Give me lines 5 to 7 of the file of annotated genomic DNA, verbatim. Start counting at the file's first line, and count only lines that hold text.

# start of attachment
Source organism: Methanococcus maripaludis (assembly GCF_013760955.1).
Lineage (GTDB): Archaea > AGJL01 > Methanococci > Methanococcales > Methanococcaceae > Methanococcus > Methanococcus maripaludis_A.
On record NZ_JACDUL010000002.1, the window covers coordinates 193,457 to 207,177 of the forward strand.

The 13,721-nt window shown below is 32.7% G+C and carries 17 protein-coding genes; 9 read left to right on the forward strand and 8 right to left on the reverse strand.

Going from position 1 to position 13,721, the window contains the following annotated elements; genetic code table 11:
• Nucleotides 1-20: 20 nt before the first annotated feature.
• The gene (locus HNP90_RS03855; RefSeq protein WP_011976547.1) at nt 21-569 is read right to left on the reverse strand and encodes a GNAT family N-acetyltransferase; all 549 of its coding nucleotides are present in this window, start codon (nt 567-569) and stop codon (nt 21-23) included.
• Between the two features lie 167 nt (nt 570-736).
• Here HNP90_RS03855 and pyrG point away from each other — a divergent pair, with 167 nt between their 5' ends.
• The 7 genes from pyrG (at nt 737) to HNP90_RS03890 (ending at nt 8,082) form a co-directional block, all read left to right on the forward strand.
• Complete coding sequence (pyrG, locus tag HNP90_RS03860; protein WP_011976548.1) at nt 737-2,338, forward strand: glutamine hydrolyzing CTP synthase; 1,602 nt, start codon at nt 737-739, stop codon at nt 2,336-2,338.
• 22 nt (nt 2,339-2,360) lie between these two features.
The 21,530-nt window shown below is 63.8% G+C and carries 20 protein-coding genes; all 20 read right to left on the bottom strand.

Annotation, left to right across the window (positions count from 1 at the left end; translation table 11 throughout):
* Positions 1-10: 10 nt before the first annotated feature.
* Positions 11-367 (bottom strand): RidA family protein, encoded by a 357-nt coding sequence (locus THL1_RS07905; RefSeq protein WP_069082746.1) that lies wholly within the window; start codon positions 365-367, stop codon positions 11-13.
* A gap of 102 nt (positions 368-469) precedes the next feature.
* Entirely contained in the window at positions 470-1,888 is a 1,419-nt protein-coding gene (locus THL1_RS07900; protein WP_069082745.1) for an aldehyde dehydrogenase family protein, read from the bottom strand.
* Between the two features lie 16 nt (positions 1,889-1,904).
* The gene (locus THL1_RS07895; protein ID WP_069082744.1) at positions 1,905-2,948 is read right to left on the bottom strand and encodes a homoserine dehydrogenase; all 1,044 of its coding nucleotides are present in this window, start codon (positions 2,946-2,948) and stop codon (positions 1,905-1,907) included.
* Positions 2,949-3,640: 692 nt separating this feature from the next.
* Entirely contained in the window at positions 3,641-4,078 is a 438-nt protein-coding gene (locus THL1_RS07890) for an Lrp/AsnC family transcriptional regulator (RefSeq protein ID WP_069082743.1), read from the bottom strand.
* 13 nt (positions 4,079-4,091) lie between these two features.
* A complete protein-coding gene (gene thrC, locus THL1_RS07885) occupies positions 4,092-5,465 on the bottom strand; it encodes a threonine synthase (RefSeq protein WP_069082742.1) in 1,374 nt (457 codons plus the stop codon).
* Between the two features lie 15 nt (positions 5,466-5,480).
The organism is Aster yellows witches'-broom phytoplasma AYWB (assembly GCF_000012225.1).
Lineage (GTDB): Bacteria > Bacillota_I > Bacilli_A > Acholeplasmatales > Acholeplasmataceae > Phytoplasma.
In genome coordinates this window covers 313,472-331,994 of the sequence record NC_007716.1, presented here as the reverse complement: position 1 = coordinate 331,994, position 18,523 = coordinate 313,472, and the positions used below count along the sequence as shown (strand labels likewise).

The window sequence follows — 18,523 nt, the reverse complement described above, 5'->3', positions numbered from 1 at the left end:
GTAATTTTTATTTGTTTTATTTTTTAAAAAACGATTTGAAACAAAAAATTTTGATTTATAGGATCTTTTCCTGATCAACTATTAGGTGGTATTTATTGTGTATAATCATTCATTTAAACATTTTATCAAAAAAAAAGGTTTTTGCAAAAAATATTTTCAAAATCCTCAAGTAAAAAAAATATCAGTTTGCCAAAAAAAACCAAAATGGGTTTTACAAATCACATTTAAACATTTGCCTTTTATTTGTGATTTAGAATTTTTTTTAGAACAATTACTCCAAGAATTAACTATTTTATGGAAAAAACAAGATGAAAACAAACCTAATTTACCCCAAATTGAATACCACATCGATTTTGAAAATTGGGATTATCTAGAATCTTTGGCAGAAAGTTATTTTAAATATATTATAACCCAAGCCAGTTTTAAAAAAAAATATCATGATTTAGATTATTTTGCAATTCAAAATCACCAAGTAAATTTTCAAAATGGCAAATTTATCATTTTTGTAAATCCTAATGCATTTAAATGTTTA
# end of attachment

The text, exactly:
Going from position 1 to position 13,721, the window contains the following annotated elements; genetic code table 11:
• Nucleotides 1-20: 20 nt before the first annotated feature.
• The gene (locus HNP90_RS03855; RefSeq protein WP_011976547.1) at nt 21-569 is read right to left on the reverse strand and encodes a GNAT family N-acetyltransferase; all 549 of its coding nucleotides are present in this window, start codon (nt 567-569) and stop codon (nt 21-23) included.